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Play the song, skip the message

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Whenever I hear somebody suggest listening to a song because "it has a great message," I cringe, no matter if the song is a call to protest or a summons to piety. 

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Music should be music, not politics or preaching. 

Music touches a different part of the brain than spoken language. Stroke victims who cannot speak sometimes maintain the ability to sing favorite songs. 

Alzheimer's victims who don't know where they are can often sing along to all verses of an old, familiar hymn. 

The charms of music are mysterious.

Most great musicians have nothing of interest to say in spoken interviews. Their eloquence arises from the musical part of their brain and doesn't translate well to the intellect. 

Songs with an overt message obscure the profound emotional impact that comes from a great melody performed by a great musician. 

That's why I prefer nonsense lyrics to songs with a story. 

"Obla di, Obla da, life goes on," is about as deep as I can stand. 

I have never figured out opera. The few times I have tried, the experience was ruined when I found out the soprano's screeching up and down the scale for the past five minutes said nothing more than "The kitchen is on fire!" in Italian. 

Much better just to enjoy the beautiful sound of the Latin words in Mozart's "Requiem" than to discover their meaning and be disappointed that more wasn't said with all those beautiful syllables. 

Most songs with an overt message fail to convince. 

Nothing worse than a con-artist crooner singing, "Baby, baby, baby, I'll love you till the end of time." 

His real goal is more carnal, and his drippy sentiments will likely dry up by Monday morning. 

Much better to hear Mick Jaggar use his voice as a rhythmic instrument. No need to dig for deep meaning in "Jumpin Jack Flash, it's a gas gas gas!"

The words of the best rock songs are just an excuse to have fun. 

Bob Dylan has a reputation as a great protest songwriter. However, his most memorable songs make no sense at all except as an enjoyment of the sound and rhythm of the language.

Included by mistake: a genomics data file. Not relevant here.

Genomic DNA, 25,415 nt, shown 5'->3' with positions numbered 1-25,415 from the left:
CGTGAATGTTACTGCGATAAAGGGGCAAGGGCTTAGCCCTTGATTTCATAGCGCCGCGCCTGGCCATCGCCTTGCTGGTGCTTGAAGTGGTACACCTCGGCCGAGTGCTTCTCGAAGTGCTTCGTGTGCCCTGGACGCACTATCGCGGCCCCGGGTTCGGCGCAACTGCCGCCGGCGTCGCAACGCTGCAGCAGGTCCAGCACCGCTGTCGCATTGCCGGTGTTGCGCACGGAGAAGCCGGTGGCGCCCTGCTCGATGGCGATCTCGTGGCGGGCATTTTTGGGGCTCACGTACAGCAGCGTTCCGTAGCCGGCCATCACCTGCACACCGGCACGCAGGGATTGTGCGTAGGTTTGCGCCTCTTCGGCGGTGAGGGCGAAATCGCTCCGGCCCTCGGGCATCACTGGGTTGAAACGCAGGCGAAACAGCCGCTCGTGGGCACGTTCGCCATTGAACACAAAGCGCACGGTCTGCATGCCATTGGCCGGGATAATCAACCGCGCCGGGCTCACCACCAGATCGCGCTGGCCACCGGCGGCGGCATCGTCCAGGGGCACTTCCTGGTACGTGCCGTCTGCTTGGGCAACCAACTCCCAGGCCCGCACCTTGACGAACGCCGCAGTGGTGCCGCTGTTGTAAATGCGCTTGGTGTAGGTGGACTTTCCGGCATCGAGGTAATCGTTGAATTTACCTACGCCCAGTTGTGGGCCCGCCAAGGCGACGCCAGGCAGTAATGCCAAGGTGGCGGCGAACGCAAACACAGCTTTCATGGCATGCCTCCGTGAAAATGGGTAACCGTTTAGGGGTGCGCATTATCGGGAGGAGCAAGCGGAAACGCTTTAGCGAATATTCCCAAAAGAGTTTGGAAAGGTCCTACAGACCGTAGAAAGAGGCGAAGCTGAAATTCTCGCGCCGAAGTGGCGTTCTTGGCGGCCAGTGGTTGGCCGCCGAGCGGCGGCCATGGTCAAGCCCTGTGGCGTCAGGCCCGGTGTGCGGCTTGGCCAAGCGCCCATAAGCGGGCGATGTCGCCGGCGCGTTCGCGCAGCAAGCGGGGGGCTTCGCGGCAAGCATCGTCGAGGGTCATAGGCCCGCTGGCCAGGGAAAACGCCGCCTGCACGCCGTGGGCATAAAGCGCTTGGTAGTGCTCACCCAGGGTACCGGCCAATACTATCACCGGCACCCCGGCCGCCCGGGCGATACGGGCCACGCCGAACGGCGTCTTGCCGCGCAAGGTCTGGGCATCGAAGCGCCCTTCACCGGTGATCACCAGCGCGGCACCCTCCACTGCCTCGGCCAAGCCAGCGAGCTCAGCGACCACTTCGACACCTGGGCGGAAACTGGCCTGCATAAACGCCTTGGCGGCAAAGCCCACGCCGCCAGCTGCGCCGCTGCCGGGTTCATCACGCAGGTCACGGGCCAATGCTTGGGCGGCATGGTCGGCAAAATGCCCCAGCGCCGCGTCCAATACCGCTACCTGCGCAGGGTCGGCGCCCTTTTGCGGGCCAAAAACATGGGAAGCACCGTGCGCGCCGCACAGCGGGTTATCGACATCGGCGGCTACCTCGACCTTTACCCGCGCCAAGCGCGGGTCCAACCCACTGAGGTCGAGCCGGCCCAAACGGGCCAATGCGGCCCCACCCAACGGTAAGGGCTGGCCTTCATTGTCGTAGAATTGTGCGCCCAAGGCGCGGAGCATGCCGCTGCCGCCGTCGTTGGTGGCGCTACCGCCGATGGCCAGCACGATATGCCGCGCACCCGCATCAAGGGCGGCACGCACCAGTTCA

Oh, I suppose there's a story to Bob's "Like a Rolling Stone." But isn't it more fun just to enjoy the poetry of "once upon a time you dressed so fine, you threw the bums a dime in your  prime, didn't youuuuuuuuuu?" 

Boors who insist upon explaining the message of that song are in the same class as people who give away the endings of movies you haven't yet seen. Please, just be quiet.

Although George Frederic Handel was German, he wrote the great "Messiah" oratorio in English. The text was taken from archaic and beautiful passages of the King James Bible. Handel emphasized the poetry of the words and created something miraculous. 

However, immediately after a live performance of the "Hallelujah Chorus" you can usually overhear certain people in the audience rush to make sure everybody knows that the text was more important than the music. 

"You can't let the beautiful music get in the way of the important message," they nervously lecture in a panicked attempt to can the deep joy of the experience.

These kill-joys can't stand the idea of beautiful music for the sake of beautiful music. Unless a song browbeats you with their ideological message, they don't want to hear it. 

Perhaps they are afraid to revel in the part of the brain tied to pure music, the cranial sector that produces our deepest emotions, emotions you can't express in words and shouldn't even try. 

Good music is so powerful it makes some people afraid. 

And let's not let the coffee house crooners off the hook, those joyless granolas who write preachy ditties against multinational corporations and acid rain. 

C'mon, people, music is a break from the cares of this world. It is a window into something bigger, something we don't understand. 

A few weeks ago, I attended a gathering where a talented music teacher took 17 of us, most with no musical experience, and taught us a complicated round. 

We sang no words. Just nonsense syllables. But there we were, 17 people from all different backgrounds and of all ages producing stunning four-part harmony together. 

None of us could describe exactly what we learned. But for many of us, it was a peak experience that we'll never forget. 

That's music as it should be: Too big to be reduced to words. 

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